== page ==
Legal Internet Gambling’s Lackluster Profits

Avatar Updated on January 2, 2016

borgata-slotsThe enthusiasm over the profits of internet gambling appears to be quickly dying off as expected revenues have fallen short of expectations. Legalization of online gambling in Las Vegas, Delaware, and now New Jersey came with the hopeful promise of a large payoff for the states and taxpayers. However, the fiscal balloon appears to be collapsing under the lack of interest and political skirmishing.

In October 2014, Atlantic City, New Jersey’s Tropicana Casino produced revenues of $2,228,556 and paid state taxes of $291,437. In October 2015, they reported $2,850,154 in profit, a slight difference of $621,598, and paid taxes of $427, 523. The Bogata, which also collected profits from online poker play, generated $3,239,955 in October 2014, providing $486,702 in taxes for the state, but only $3,498,988 in October 2015 with $525,431 in taxes. (3)

New Jersey, as the third and largest state to authorize online gambling, presented figures that hike tax revenues by $180 million in fiscal 2014. However, at the signing of Gov. Chris Christie’s budget in June 2014, the amount had already been modified to $160 million.  The state actually took in only $9.3 million in revenue from online gambling as of May 2014.  The smaller populated states of Nevada and Delaware also collected only unexciting profits from online gambling.

Delaware wagered on $7.5 million in additional tax revenue in fiscal year 2014, but inadequate gambling installations and investment startup costs derailed their plans. Internet gaming added no net contributions to the state budget that year.  Nevada decided not to count on internet gambling monies for its 2014 budget. They did generate about $700,000 from interactive poker for tax revenue, with about $10.2 million in gaming wins from May 2013 through April of 2014.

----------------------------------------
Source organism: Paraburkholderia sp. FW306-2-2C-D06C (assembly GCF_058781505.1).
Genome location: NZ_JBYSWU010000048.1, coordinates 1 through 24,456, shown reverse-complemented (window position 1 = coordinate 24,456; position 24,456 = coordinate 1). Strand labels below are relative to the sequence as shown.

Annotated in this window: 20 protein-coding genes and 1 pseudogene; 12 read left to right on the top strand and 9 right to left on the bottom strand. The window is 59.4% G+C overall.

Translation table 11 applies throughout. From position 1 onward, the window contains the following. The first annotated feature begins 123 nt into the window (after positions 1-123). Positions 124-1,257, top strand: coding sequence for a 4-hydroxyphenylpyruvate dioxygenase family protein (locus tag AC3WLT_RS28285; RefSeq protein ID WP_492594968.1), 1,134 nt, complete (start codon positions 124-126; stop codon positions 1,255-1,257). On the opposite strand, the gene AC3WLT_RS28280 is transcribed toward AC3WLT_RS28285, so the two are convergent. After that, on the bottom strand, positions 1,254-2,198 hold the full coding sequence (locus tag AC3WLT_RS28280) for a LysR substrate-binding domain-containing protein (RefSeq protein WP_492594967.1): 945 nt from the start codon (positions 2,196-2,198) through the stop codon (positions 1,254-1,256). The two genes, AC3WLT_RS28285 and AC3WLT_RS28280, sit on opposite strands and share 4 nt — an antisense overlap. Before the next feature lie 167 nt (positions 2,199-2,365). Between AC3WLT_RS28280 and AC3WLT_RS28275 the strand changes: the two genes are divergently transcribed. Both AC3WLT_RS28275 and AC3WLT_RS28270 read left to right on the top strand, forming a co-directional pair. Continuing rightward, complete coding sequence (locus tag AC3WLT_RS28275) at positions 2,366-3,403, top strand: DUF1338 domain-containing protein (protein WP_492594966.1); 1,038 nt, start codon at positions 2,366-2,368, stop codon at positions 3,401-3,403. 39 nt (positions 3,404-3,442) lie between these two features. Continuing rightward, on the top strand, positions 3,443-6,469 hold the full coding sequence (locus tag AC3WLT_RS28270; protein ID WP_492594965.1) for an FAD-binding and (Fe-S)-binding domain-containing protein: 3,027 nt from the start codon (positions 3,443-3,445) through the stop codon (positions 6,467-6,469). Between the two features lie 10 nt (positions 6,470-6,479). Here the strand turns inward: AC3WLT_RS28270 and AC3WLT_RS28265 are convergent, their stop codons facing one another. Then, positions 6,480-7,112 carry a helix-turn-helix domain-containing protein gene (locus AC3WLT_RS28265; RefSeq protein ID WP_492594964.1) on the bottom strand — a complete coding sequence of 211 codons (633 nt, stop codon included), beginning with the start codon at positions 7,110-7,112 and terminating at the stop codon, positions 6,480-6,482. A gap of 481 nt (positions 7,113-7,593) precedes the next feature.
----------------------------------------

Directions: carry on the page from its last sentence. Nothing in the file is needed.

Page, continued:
Transitioning

cards-1030852_640The expectation that gamblers would flock to legal Internet gaming may have been completely unrealistic. The concept of legalized online play would not only seem unfamiliar, but also illegal. Casinos would take time to educate consumers, in addition to developing useful instruction and rules and regulations for such play. Convincing players that they were not doing something wrong would be a task spread over multiple years.  The fact that each state: Nevada, New Jersey and Delaware, approached the internet gaming business in different ways has not initiated any joint operating rules. For example, in Nevada, the casinos take their cut from consumers off the top of their winnings, and they pay the state their percentage of the take.

  • In Delaware, after expenses are paid, revenues for online slots are divided three ways: the state receives 43.5 percent, the horse racing industry receives 10 percent and the casinos receive 46.5 percent. For table games, the distribution is the same as for land-based casinos: casinos receive 66.1 percent, the state, 29.4 percent and the horse breeders, 4.5 percent.
  • Nevada taxes Internet gaming up to 6.75 percent, the same tax rate it uses for other gross gaming revenue. New Jersey taxes Internet gambling at 15 percent, nearly double the 8 percent tax on gross gambling revenue at its casinos.